Reconstruction of Gateway National Recreation Area

JMT provided construction management representative services to the National Park Service to reconstruct a section of a New Jersey recreational area.

In the summer of 2012, Superstorm Sandy left a trail of devastation up and down the New Jersey coast. One area hit particularly hard was the Sandy Hook portion of the Gateway National Recreation Area. The storm flooded the entire peninsula with an average depth of five feet of water. Only the Sandy Hook Lighthouse and the lighthouse keeper’s quarters were left above water.

The storm dramatically damaged the multi-use path that extends for about seven miles. Portions of the asphalt path were washed away when the storm surge came through the dunes, leaving behind up to three feet of sand covering the former path and the adjacent parking areas. At the entrance gate to Sandy Hook, the storm surge overtopped the stone seawall and scoured and eroded the concrete path. The storm lifted the concrete and carried it out into the roadway, taking the guardrail with it. Light poles were snapped in half.

JMT provided construction management representative (CMR) services for the reconstruction project. The CMR was responsible for the administration of the construction contract, working in collaboration with the client’s project management team.

Repairs at the entrance gate included the reconstruction of the concrete section of the multi-use path, reconstruction of the metal guardrail, replacement of wooden guardrail sections, stabilization of the base of the seawall, installation of non-vegetative asphalt at the guardrail, installation of new wiring conduit for the lights, reconstruction of the breaker and contactor panels, installation of new light poles and wiring, and striping of the reconstructed trail sections.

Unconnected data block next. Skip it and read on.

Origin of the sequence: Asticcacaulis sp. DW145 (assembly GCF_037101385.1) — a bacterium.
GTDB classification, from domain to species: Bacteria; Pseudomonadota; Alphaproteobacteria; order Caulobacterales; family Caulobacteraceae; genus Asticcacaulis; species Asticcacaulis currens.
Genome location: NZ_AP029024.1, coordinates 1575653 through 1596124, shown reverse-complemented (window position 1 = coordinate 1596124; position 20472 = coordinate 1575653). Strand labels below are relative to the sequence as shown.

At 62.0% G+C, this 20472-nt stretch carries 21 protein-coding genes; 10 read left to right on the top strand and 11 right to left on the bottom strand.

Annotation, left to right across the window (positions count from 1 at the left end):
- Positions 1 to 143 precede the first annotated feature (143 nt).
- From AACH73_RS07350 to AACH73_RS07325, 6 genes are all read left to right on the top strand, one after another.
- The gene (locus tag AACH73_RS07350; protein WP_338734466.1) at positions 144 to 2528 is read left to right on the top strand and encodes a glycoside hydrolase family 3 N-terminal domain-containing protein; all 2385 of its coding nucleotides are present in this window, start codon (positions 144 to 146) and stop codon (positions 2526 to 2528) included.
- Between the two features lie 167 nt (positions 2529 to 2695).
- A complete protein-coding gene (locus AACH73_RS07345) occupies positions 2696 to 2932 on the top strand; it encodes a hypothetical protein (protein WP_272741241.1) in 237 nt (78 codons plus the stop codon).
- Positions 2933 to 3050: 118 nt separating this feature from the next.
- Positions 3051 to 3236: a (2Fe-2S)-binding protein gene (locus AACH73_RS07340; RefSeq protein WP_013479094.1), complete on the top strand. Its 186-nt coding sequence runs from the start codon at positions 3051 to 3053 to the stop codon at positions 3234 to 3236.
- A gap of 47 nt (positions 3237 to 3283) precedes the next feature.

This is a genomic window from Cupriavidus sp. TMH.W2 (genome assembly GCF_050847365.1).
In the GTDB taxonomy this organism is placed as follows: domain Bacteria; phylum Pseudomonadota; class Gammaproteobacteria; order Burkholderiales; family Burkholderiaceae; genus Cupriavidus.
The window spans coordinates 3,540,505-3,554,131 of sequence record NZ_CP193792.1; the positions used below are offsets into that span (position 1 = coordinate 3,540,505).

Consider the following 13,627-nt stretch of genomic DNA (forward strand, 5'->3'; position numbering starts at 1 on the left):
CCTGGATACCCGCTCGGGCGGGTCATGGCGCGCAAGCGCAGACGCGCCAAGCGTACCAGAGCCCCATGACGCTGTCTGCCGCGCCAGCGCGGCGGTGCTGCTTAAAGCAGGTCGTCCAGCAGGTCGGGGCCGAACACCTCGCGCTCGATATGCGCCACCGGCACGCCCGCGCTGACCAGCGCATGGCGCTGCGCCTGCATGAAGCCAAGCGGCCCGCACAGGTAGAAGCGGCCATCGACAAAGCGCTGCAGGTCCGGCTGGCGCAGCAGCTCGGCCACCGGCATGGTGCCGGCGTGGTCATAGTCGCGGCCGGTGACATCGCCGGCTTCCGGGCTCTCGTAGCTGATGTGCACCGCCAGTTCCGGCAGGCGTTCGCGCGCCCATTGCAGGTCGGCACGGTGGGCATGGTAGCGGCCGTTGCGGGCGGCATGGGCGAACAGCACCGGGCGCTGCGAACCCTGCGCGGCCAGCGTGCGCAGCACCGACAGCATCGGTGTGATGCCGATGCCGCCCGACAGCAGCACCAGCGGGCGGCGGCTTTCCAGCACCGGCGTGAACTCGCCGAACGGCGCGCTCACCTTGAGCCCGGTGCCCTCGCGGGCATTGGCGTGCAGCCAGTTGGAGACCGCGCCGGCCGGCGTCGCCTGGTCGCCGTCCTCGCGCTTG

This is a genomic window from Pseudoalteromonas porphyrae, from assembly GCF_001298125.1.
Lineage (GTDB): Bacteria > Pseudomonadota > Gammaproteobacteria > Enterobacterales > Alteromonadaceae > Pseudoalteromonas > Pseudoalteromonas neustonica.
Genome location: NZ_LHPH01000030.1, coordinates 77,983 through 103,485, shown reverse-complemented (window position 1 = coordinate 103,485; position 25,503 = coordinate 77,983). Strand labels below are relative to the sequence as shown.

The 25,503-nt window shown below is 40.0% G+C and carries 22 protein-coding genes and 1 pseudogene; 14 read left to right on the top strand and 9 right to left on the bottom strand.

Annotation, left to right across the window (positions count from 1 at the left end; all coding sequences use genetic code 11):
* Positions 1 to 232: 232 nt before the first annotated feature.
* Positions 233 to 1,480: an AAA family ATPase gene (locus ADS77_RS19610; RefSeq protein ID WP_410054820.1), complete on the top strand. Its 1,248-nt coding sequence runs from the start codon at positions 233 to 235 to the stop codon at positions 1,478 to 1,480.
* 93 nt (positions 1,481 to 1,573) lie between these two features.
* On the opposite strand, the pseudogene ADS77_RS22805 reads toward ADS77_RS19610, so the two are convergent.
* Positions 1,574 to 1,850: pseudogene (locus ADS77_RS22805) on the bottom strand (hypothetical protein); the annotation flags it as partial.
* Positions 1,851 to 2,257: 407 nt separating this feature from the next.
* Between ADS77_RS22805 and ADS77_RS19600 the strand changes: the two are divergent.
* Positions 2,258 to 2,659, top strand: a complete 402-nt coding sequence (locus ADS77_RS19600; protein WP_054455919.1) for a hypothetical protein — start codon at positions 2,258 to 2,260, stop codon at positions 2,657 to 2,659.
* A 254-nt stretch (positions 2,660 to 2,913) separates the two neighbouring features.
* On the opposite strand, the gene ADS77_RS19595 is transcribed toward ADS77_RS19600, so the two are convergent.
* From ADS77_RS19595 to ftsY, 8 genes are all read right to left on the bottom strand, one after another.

Throughout the damaged portions of the trail, the broken asphalt was removed and a new base was installed where required. A new asphalt trail was installed with a two-foot-wide shoulder on either side. The path was then striped.

At what is known as the Magruder section at the entrance to the former Fort Hancock, reconstruction included removal of sand that had covered the former trail, which had washed away, reconstruction of the trail, and installation of an inlet structure and piping and an outfall to control future flooding of the adjacent roadway. This was followed by striping of the trail.

The project required the services of the prime contractor, a concrete subcontractor, an asphalt subcontractor, an electrical subcontractor, and a striping subcontractor. JMT observed and monitored the construction activities for compliance with the contract requirements and conducted regular progress meetings. The project was completed on schedule and within budget.